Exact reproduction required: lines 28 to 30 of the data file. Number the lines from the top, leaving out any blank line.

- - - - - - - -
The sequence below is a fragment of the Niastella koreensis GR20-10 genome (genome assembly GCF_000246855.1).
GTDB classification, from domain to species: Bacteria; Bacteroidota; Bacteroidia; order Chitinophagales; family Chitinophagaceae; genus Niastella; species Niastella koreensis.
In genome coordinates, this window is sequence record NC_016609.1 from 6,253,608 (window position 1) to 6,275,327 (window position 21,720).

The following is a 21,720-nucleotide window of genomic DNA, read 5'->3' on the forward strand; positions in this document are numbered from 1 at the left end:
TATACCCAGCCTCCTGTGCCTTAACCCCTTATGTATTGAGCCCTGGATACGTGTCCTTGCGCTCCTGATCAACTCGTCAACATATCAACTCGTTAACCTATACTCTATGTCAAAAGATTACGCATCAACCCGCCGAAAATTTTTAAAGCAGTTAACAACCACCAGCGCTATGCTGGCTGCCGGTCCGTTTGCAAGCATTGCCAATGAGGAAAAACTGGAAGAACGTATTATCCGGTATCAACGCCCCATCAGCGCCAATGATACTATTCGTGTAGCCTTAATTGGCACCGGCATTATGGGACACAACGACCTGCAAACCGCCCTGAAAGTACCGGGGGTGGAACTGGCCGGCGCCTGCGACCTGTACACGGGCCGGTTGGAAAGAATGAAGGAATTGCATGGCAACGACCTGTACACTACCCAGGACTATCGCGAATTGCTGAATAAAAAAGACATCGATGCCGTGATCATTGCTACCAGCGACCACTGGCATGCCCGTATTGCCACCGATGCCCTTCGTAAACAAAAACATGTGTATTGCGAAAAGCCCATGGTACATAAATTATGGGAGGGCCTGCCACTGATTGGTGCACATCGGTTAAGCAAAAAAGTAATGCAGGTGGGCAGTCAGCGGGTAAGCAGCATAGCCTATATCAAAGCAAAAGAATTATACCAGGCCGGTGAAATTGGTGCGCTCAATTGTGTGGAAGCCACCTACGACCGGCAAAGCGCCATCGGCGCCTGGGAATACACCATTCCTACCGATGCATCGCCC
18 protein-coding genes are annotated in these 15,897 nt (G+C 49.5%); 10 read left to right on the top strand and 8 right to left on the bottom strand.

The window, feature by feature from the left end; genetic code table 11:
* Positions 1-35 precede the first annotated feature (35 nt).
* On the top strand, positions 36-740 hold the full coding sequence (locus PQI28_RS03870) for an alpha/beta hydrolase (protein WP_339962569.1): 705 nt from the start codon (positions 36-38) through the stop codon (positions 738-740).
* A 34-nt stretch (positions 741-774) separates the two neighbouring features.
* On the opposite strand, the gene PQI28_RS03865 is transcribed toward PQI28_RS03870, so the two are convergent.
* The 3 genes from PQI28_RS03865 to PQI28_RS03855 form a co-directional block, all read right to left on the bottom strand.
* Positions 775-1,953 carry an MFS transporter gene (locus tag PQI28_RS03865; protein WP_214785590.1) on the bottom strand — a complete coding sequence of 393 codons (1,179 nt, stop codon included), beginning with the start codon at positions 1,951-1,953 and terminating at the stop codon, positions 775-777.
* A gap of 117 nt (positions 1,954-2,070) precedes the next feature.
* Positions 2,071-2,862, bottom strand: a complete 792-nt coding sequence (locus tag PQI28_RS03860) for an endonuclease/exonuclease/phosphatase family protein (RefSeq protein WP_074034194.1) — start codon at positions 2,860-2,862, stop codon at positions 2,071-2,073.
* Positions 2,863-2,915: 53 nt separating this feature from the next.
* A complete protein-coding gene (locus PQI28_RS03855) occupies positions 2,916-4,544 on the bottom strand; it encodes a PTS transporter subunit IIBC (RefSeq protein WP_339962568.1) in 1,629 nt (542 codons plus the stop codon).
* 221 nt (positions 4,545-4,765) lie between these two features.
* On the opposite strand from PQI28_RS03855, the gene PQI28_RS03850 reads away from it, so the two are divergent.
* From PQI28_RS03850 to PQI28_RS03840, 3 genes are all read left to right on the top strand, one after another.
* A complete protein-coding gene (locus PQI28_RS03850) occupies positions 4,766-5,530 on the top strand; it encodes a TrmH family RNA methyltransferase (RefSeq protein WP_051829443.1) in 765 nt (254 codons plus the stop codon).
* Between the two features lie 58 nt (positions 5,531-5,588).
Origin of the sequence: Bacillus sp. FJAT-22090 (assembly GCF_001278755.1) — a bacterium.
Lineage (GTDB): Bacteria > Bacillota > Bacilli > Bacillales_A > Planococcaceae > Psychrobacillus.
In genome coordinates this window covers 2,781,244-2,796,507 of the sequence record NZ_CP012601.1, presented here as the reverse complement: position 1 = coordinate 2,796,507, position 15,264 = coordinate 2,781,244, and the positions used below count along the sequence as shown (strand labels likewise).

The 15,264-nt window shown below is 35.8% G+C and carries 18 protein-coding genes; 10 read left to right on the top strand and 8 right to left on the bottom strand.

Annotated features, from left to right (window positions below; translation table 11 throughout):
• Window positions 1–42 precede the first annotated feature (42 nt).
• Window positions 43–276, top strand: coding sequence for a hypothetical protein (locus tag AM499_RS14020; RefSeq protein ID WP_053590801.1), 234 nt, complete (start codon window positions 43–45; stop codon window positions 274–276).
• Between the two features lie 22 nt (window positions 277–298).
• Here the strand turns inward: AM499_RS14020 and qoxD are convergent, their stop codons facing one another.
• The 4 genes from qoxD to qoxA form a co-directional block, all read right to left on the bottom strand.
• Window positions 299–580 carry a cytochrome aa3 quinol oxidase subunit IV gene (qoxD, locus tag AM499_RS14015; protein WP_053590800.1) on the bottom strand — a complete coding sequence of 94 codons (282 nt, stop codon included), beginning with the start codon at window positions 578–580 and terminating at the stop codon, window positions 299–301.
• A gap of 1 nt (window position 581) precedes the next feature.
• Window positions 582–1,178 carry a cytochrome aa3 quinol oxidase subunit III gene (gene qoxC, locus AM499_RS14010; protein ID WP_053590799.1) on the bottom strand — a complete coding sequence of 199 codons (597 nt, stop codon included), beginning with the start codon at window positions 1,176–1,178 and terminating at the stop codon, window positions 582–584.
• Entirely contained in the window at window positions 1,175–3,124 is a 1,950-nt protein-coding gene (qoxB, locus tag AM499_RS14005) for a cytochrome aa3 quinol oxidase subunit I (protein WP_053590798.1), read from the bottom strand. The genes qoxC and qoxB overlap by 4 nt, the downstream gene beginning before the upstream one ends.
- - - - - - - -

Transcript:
• Window positions 1–42 precede the first annotated feature (42 nt).
• Window positions 43–276, top strand: coding sequence for a hypothetical protein (locus tag AM499_RS14020; RefSeq protein ID WP_053590801.1), 234 nt, complete (start codon window positions 43–45; stop codon window positions 274–276).
• Between the two features lie 22 nt (window positions 277–298).